Hala’s exhibition is being held in collaboration with the Moncton Public Library, and the Arab Culture Club, a non-profit group. Both Haba and one of the founders of the club emphasised the importance of calligraphy in building cross-cultural connections and interest through its beauty, irrespective of whether the audience understands the language.  

ONS JABEUR WINS CHARLESTON OPEN TENNIS SINGLES

APRIL 11 — In a WTA 500 tennis tournament in Charlestone against Belinda Bencic, who played on behalf of Switzerland, Ons Jabeur won decisively (7-6, 6-4). The 28-year old, born in Ksar Hellal, a town in Tunisia’s Monastir Province, achieved her first major success in 2011, when she won the French Open girl’s singles title. This made her the first Arab player to win a Grand slam tournament while being a junior.

Per WTA rankings, Ons was considered the second best player in 2022, having solidified this position via participation in the finals of the Wimbledon and US Opens. 

TOMB OF ‘BANHESI’ UNCOVERED IN EGYPT

APRIL 13 — According to the Egyptian Ministry of Tourism and Antiquities, a jointly-run Dutch-Italian archaeological mission in the Saqqara archaeological area has uncovered a Ramessid-period tomb of a person called to ‘Banhesi.’ The tomb is dated from the rule of the 18th dynasty of Ancient Egypt.

Despite its small size, the tomb is notable for its numerous artifacts, especially a series of detailed and well-preserved wall inscriptions of hieroglyphics. One of these paintings found within the tomb depict ‘Banhesi’ and his wife, ‘Baya’, worshiping the female deity ‘Hathor’ and performing other religious rituals. The tomb includes a series of underground burial chambers, as well as an inner courtyard adjacent to its entrance.

ELYANNA PEFORMS FULL SET OF ARABIC AT COACHELLA

APRIL 14 — Elyanna, a 21-year old singer of Palestinian-Chilien descent, made history as the first singer to perform an entire show at Coachella in Arabic. The singer, whose legal name is Elian Marjieh, maintains strong links to her Arab heritage, and is said to have grown up in the mostly-Palestinian city of Nazareth, which is located in northern Israel. 

Elyanna’s musical pieces, such as ‘Ghareeb Alay’ and ‘Ana Lahale’, takes to blending Arabic and Western styles, and is reflective of her time spent living in the Middle East and also Los Angeles. Importantly, her performances at Coachella, scheduled for April 15 and April 22, are set to coincide with National Arab American Heritage Month, and she remains hopeful that these activities will increase exposure and interest in Arabic music.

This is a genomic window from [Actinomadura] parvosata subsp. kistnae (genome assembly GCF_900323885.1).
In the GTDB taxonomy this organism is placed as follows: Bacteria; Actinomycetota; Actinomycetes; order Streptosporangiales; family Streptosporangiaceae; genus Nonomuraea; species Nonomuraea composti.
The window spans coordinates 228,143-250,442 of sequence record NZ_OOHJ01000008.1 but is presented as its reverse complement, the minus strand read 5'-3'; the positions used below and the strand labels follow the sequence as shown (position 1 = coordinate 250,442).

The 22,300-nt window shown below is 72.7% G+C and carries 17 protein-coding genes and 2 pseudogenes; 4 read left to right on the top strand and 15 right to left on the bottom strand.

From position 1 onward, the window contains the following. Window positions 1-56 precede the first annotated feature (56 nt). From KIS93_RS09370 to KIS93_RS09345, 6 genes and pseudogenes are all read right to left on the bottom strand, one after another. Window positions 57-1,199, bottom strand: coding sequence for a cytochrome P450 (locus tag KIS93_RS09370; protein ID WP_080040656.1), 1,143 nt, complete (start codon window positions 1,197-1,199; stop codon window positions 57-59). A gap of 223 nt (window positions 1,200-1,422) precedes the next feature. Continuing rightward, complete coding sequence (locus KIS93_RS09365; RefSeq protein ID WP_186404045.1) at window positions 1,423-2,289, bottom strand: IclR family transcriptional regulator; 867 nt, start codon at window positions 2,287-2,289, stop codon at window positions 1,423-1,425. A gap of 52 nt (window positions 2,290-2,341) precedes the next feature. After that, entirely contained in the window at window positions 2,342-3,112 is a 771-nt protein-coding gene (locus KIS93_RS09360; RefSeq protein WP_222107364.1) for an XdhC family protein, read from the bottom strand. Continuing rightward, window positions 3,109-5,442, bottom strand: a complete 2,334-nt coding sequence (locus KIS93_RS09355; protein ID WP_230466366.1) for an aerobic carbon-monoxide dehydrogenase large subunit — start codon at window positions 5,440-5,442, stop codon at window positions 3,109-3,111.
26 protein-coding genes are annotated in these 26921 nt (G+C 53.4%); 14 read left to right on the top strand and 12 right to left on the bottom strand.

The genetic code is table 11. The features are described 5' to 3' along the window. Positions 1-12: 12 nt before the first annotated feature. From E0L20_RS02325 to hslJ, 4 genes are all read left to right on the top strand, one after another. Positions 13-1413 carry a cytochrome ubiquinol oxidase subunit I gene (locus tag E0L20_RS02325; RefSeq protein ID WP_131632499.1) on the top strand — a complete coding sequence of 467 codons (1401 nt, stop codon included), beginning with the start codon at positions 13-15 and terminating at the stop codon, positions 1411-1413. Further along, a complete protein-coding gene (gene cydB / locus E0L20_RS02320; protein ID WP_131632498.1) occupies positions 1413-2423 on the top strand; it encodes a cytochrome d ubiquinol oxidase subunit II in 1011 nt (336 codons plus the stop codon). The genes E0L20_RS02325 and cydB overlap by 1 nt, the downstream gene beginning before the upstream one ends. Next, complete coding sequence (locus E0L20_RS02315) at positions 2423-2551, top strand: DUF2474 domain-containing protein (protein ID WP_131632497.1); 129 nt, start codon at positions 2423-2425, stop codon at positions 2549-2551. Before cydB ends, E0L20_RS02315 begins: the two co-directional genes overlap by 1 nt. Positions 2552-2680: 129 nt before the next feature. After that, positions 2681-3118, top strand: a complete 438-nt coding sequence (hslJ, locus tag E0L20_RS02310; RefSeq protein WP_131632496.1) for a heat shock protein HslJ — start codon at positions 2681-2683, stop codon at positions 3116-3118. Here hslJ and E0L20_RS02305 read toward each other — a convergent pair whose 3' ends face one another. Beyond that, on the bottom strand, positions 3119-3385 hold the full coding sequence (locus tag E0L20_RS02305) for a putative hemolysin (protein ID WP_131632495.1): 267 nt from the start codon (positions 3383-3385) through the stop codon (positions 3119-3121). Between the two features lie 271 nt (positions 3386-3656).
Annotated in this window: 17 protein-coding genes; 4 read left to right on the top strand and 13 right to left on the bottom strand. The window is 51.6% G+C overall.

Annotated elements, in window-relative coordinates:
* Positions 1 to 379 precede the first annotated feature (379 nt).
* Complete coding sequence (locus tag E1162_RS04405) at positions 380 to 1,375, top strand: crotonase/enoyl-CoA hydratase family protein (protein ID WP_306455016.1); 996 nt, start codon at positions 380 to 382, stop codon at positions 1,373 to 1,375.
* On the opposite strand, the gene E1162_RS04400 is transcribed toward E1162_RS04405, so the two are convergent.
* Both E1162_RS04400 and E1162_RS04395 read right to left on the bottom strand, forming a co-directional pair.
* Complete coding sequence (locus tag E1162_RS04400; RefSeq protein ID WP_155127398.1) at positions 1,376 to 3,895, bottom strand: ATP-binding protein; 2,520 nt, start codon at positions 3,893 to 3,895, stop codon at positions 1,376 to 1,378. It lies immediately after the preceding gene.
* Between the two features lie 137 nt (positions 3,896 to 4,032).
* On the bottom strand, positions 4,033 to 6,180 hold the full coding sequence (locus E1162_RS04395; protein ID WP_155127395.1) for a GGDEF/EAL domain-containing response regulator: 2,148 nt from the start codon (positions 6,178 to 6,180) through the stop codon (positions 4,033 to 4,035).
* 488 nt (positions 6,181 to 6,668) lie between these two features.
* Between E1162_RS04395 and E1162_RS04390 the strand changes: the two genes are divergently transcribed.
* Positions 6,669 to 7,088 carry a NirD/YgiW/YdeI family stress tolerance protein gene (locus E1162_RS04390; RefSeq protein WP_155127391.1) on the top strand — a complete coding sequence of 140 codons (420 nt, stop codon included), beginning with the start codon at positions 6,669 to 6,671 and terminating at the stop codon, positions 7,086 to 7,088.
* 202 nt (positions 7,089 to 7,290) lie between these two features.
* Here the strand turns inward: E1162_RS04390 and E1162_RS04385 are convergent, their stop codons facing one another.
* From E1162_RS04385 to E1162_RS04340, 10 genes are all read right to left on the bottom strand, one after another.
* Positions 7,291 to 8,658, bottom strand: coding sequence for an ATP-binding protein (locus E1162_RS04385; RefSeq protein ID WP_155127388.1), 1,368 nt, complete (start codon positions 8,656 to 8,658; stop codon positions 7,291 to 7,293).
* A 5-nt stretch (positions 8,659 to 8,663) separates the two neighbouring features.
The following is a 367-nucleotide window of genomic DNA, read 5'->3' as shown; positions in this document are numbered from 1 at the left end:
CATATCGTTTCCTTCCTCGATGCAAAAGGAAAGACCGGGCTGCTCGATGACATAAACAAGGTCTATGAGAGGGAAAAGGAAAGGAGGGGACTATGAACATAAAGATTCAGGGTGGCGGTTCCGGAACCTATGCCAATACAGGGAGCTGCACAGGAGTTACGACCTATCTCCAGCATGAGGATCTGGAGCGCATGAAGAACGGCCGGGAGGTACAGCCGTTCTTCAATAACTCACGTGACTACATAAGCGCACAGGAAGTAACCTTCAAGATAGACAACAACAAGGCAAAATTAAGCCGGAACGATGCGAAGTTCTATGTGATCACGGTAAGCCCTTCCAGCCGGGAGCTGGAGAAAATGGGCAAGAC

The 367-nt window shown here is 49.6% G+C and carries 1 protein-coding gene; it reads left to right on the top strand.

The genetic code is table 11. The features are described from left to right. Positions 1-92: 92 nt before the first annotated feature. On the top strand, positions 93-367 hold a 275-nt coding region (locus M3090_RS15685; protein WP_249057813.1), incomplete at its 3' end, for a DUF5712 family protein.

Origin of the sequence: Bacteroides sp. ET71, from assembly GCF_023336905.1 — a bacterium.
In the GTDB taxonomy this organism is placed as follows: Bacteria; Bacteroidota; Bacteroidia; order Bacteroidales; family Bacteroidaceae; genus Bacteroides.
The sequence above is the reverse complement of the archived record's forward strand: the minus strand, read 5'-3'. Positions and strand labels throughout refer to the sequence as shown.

HAYA KHAIRAT RECOGNISED AT THE CANNES FILM FESTIVAL

APRIL 18 Haya Khairat, a female Egyptian filmaker, will be the first Egyptian recipient of the Angéniuex Special Encouragement Award at the Cannes Film Festival. The award is named in tribute of Pierre Angénieux, the inventor of the modern zoom lens, and is primarily aimed at recognising the contributions of rising stars across the film industry. The Award itself will give Khairat access to cutting-edge Angénieux camera technology for her upcoming works.

Khairat’s career began at the age of 16, when she began practicing professional photography, and proceeded to study at Cairo’s High Cinema Institute. Much of her work focuses on sociocultural topics within Egyptian society. In 2020 she received the Silver Lynx award at Dubai’s Lynx Awards in recognition of her efforts directing the filming and photography of the ‘Zero Tolerance Ribbon’ campaign against Female Genital Mutiliation.

NETFLIX TRAILER ON CLEOPATRA SPARKS CONTROVERSY IN EGYPT 

APRIL 18 — The release of the trailer for Netflix’s upcoming series on the life of Queen Cleopatra, specifically the depiction of the historial figure as black-skinned, has sparked certain controversies within Egypt. Lawyer Mahmoud Al-Semary filed a complaint with Egypt’s Public Prosecutor to remove Netflix from the Egyptian market, alleging that the trailer contravened local cultural norms, and promoted an Afrocentric view of Egyptian history. 

It is yet to be seen if this complaint will be successful. The release of the trailer further provoked criticism from Dr. Zahi Hawass, who previously served as the Egyptian government’s Antiquities Minister. Dr. Hawass was quoted saying: “this is completely fake. Cleopatra was Greek, meaning that she was blonde, not black.”